For each pyruvamide binding site identified in the course of refinement, 2Fo-Fc and Fo-Fc maps were calculated and examined with data sets collected using different crystals. In all these maps, electron densities at the pyruvamide positions were found, thus excluding the possibility that the observed difference densities represented an artefact due to model bias or experimental errors in the X-ray data.

The statistics of the refinement and model parameters are given in Table 2. The model was analysed with procheck[29]. The observed structure factor amplitudes and the atomic coordinates have been deposited with the Protein Data Bank (, accession code 1qpb.

Table 2. Statistics of structure refinement and the final model.
Data used in the refinement (Å)15.0–2.4
Number of reflections42564
Number of nonhydrogen atoms8765
R.m.s. bond lengths (Å)0.008
R.m.s. bond angles (deg)1.40
Mean B factor (Å2)35.1

Kinetic studies

Incubations were carried out at 30 °C in 50 mm Mes pH 6.0 at an enzyme concentration of exactly 0.3 mg·mL−1. Prior to incubation, excess salt in the enzyme samples was removed by gel filtration and ultrafiltration in 50 mm Mes pH 6.0. For complete saturation with cofactors PDC was preincubated in 1 m Hepes/NaOH pH 6.8 (10 mm ThDP, MgSO4) at a ratio of 1 : 1 for 5 min at room temperature. Protein concentration was determined using the experimental extinction coefficient of 281 000 m−1·cm−1 at 280 nm [15] and controlled during the whole incubation period. No enzyme denaturation was detectable during incubation.

Three independent series of enzyme incubations were done: one for following the decrease of catalytic activity, a second for the estimation of the extent of substrate activation, and a third for the determination of the number of intact thiol groups by modification with HMB.

Catalytic activity of PDC was assayed spectrophotometrically at 340 nm and 30 °C in 0.1 m sodium citrate pH 6.0 at 40 mm pyruvate, according to the coupled test of Holzer et al. [30] with ADH/NADH as the auxiliary enzyme system. The conversion of 1 µmol of pyruvate per minute corresponds to 1 U of enzyme activity. The initial catalytic activity of the PDC used was 43–46 U·mg−1. The homogeneous state of the enzyme was verified by densitometric analysis of SDS polyacrylamide gels.

The kinetics of substrate activation were measured with a stopped-flow spectrophotometer (Applied Photophysics). One syringe contained the enzyme, and the other the substrate pyruvate and the auxiliary enzyme system in the same buffer and at the same concentrations (except that pyruvate was 1 mm) as mentioned for the measurements of the catalytic activity. Substrate conversion was followed until a sufficient part of the reaction run with steady-state rate (Fig. 4). Progress curves were analysed by fitting the data to a coupled first and zero order reaction according to the equation: absorbance = A + B · t + C · exp(–kcat · t) [7]. Substrate activation is expressed as the ratio of the product formation rates at the beginning of the reaction and at steady state, and is determined from the fitting curve as (B – kcat · C)/B. This initial catalytic activity is about 0.5% of the steady-state rate for native yeast PDC [31].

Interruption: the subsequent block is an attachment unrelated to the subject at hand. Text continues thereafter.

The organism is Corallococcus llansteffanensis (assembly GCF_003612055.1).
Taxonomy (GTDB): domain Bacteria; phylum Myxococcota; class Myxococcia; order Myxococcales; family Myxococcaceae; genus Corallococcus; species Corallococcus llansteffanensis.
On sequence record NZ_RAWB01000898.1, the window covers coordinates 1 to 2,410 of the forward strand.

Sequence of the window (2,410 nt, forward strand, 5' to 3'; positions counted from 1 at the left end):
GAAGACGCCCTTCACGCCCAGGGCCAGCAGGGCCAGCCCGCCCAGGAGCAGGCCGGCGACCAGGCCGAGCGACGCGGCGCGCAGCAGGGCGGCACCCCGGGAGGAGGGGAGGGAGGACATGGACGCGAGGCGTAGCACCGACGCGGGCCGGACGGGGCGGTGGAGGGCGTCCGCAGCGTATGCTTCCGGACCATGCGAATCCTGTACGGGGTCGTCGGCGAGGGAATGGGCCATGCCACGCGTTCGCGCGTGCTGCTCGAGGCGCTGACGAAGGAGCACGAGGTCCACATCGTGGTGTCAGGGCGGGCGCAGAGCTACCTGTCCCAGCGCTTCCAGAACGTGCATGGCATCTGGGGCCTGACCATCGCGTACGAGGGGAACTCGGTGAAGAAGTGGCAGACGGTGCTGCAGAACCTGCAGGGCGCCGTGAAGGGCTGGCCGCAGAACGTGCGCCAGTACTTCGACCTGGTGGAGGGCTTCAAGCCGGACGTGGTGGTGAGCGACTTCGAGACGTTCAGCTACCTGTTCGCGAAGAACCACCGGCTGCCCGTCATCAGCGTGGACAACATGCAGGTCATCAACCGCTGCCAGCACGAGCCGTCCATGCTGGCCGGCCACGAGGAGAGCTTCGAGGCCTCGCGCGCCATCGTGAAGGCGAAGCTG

Figure 4.

Progress curves illustrating substrate activation of yeast PDC during long-term incubation at 30 °C. (Circles) At the beginning of the incubation, (triangles) after 5 h, (squares) after 10 h, (solid lines) fit to first plus zero order kinetics. The enzyme (0.3 mg·mL−1) was incubated in 50 mm Mes pH 6.0. The curves for each incubation time are normalized to the corresponding steady-state rate and displaced at the ordinate axis for better visualization.

The number of modifiable thiol groups was determined via modification with HMB (0.75 mm stock solution) and calculated from the absorption difference of modified and unmodified protein at 249 nm (ε = 7900 m−1·cm−1). Based on the known second order rate constants of modification, about 0.5 mm−1·s−1[15], the reaction should be completed within the incubation time used in the experiments (5 min).


Structure quality

The final model, refined to 2.4 Å resolution, comprises 8552 protein atoms of two PDC monomers, two ThDP molecules, two magnesium ions, two pyruvamide molecules and 141 water molecules. There is continuous and well-defined electron density for most parts of the protein molecule, excluding the N-terminal residue, the C-terminal residues 557–563, and the loops 104–113 of one subunit (C) and 290–304 of the other subunit (O) in the asymmetric unit (see Note), indicating disorder for these segments of the polypeptide chain. The model with good stereochemistry was refined to an R-factor of 23.2% and an R-free value of 28.6% using all the data between 15 and 2.4 Å (Table 2). In the model, 90% of the amino acid residues are located in the most favoured regions of the Ramachandran plot. One residue in each monomer, R317, is located in the disallowed region, but with well-defined electron density. This residue is also seen in an unfavourable conformation in the form A PDC structure [18].

Overall structure

The tetramer assembly of this PDC form (form B) is different from that in native PDC (form A) and these differences have been described in detail previously [21]. The asymmetric nature of the form B PDC tetramer can be seen in Fig. 1. The four PDC monomers form a ‘dimer of dimers’ as in form A PDC [18] but the packing of the two dimers is completely different. In form A PDC, the four subunits are related by 222 symmetry, whereas in form B PDC, the different conformation of the two subunits (O and C) in each dimer causes significant deviations from 222 symmetry.